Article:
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A former leader of the Labour Party in Scotland has admitted voting SNP.
Kezia Dugdale told a new BBC documentary she was “so mad about Brexit” she backed the party at the European Parliament election in 2019.
She said she had voted Labour at every election since.
Ms Dugdale was still a member of the Scottish Parliament at the time. She had quit as leader two years previously and had also announced she was quitting Holyrood.
But she did not formally stand down until two months after the European Parliament vote, which saw Labour lose both its seats in Scotland and poll at just 9%.
Ms Dugdale was speaking to a Radio 4 documentary exploring the fall of Labour in Scotland and its hopes for a major comeback at the next general election.
“I voted SNP once in my life and that was in the European Union elections immediately after Brexit, where I was so mad about Brexit,” she said.
“I felt I could vote for the SNP in that European Union election, because that in no way could be construed as a vote for independence.”
She added: “I voted Labour in every election since then.”
But her admission is a sign of how much trouble Labour faced in Scotland over several years following the independence referendum.
The programme – Labour’s Scotland challenge – charts the collapse in the party’s vote at the general election in 2015, when it was almost wiped out in Scotland. It lost 43 seats and returned just one MP from Scotland.
Ms Dugdale became party leader after that election and told the programme the challenges felt “existential” in the immediate aftermath.
She led the party until August 2017, when she resigned to “pass on the baton”.
Recent polls have suggested Labour could make a significant comeback in Scotland.
The programme reveals Labour believes 28 constituencies north of the border are “in play” – political shorthand for potentially winnable.
It will not take them all, but it is a sign of how Labour thinks its position in Scotland has changed fundamentally. Some argue they can beat the SNP at the general election.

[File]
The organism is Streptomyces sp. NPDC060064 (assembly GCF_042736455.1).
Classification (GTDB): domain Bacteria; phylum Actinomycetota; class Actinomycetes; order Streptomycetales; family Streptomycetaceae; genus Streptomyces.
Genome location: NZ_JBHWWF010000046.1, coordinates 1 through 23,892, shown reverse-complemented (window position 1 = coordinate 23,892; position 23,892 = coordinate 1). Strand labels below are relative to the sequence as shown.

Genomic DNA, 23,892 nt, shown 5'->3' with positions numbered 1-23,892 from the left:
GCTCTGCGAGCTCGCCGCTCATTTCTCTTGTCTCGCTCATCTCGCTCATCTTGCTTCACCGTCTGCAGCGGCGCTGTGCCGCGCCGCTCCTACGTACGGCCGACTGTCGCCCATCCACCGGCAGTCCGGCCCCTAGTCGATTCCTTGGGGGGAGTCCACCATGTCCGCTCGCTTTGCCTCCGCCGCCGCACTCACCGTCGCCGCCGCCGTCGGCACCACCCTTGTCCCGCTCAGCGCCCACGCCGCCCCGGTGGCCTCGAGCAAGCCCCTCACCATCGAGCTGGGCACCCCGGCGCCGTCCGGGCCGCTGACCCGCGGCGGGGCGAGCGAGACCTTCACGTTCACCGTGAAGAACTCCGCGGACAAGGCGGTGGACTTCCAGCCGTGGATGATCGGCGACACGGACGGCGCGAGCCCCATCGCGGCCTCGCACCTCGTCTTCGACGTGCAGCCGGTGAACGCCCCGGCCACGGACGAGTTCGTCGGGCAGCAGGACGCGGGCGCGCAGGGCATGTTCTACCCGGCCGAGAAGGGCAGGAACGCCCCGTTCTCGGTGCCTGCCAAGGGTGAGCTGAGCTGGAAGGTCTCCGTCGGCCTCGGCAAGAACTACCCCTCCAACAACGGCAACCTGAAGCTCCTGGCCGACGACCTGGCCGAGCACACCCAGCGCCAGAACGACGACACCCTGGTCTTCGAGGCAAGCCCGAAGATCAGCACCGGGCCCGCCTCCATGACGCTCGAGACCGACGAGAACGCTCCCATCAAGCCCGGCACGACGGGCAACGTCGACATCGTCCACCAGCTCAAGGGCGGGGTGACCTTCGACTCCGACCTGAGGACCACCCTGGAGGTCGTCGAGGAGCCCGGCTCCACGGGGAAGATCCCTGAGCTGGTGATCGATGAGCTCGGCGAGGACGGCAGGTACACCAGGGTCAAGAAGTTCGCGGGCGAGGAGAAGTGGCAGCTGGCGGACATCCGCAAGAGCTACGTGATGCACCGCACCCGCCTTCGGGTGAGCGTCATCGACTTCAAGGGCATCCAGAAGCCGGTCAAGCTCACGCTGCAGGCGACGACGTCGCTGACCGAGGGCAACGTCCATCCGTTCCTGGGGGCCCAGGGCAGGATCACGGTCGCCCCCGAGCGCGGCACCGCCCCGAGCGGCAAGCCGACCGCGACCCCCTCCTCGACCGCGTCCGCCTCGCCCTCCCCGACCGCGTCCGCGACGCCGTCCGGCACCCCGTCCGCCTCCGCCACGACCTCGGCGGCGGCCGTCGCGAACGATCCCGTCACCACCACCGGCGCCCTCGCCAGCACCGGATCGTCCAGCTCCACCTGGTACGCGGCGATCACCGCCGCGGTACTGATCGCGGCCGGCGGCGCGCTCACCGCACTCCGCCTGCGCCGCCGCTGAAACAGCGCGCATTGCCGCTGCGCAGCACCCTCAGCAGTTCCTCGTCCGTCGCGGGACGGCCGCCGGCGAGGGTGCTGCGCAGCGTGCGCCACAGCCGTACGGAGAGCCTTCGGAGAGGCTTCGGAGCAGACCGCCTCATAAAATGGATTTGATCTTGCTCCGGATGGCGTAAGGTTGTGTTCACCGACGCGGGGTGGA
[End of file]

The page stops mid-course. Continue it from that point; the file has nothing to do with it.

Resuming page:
Anas Sarwar – who has been leader of Scottish Labour since 2021 – told the programme: “People talk a lot about tipping points in the polls.
“I think the tipping point in Scotland is around 35% – if we get around 35% in the polls then we are in competition to beat the SNP.
“If I said that to anybody two-and-a-bit years ago, they would have thought I was deluded. But I have always believed that’s what we can do.”
Labour’s average polling at the moment sits at around 34%, according to elections expert Sir John Curtice.
Despite the SNP’s challenges, Scotland’s First Minister Humza Yousaf, told the programme he was optimistic about the general election.
“I don’t fear a general election at all. I see it’s a huge opportunity,” he said.
“There’s no getting away from the fact that 2025 was a difficult year.
“I’m not going to treat you or your listeners as fools… but the general election presents an opportunity because ultimately a general election will be and should be a battle of ideas. And I think the SNP is strongest when it’s talking about policy.”
Conservative peer Ruth Davidson, who used to lead the Scottish Conservatives, told the programme Labour would benefit from a sense of 2024 being a “change” election.
But she also said the Conservatives could increase their seat tally in Scotland, despite poll woes across the UK.
“They expect to hold what they have, give or take boundary changes that exist,” she said.
“And they are targeting to try and put on a couple of seats across the country – and it’s realistic.”
10 October 2019